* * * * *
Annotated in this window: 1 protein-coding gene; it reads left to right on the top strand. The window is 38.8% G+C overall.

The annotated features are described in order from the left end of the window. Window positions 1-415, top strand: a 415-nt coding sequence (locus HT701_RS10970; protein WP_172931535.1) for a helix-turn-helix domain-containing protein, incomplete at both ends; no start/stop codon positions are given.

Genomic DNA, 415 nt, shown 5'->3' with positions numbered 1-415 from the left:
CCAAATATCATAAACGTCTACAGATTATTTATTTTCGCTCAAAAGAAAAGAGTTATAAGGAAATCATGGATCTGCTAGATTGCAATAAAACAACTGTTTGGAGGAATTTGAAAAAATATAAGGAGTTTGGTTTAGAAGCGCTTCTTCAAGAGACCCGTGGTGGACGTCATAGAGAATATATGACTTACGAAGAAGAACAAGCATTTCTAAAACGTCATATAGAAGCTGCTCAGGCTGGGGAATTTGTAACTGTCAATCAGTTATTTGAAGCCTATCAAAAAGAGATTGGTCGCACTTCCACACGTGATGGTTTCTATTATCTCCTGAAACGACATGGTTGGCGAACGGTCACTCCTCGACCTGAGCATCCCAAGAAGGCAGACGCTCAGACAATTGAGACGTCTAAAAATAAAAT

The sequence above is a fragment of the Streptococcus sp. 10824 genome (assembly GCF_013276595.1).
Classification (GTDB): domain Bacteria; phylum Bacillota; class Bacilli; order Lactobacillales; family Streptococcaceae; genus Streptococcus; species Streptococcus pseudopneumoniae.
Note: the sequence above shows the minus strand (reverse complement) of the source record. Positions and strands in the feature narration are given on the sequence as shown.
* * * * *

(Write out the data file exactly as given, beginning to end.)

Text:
Annotated in this window: 1 protein-coding gene; it reads left to right on the top strand. The window is 38.8% G+C overall.

The annotated features are described in order from the left end of the window. Window positions 1-415, top strand: a 415-nt coding sequence (locus HT701_RS10970; protein WP_172931535.1) for a helix-turn-helix domain-containing protein, incomplete at both ends; no start/stop codon positions are given.

Genomic DNA, 415 nt, shown 5'->3' with positions numbered 1-415 from the left:
CCAAATATCATAAACGTCTACAGATTATTTATTTTCGCTCAAAAGAAAAGAGTTATAAGGAAATCATGGATCTGCTAGATTGCAATAAAACAACTGTTTGGAGGAATTTGAAAAAATATAAGGAGTTTGGTTTAGAAGCGCTTCTTCAAGAGACCCGTGGTGGACGTCATAGAGAATATATGACTTACGAAGAAGAACAAGCATTTCTAAAACGTCATATAGAAGCTGCTCAGGCTGGGGAATTTGTAACTGTCAATCAGTTATTTGAAGCCTATCAAAAAGAGATTGGTCGCACTTCCACACGTGATGGTTTCTATTATCTCCTGAAACGACATGGTTGGCGAACGGTCACTCCTCGACCTGAGCATCCCAAGAAGGCAGACGCTCAGACAATTGAGACGTCTAAAAATAAAAT

The sequence above is a fragment of the Streptococcus sp. 10824 genome (assembly GCF_013276595.1).
Classification (GTDB): domain Bacteria; phylum Bacillota; class Bacilli; order Lactobacillales; family Streptococcaceae; genus Streptococcus; species Streptococcus pseudopneumoniae.
Note: the sequence above shows the minus strand (reverse complement) of the source record. Positions and strands in the feature narration are given on the sequence as shown.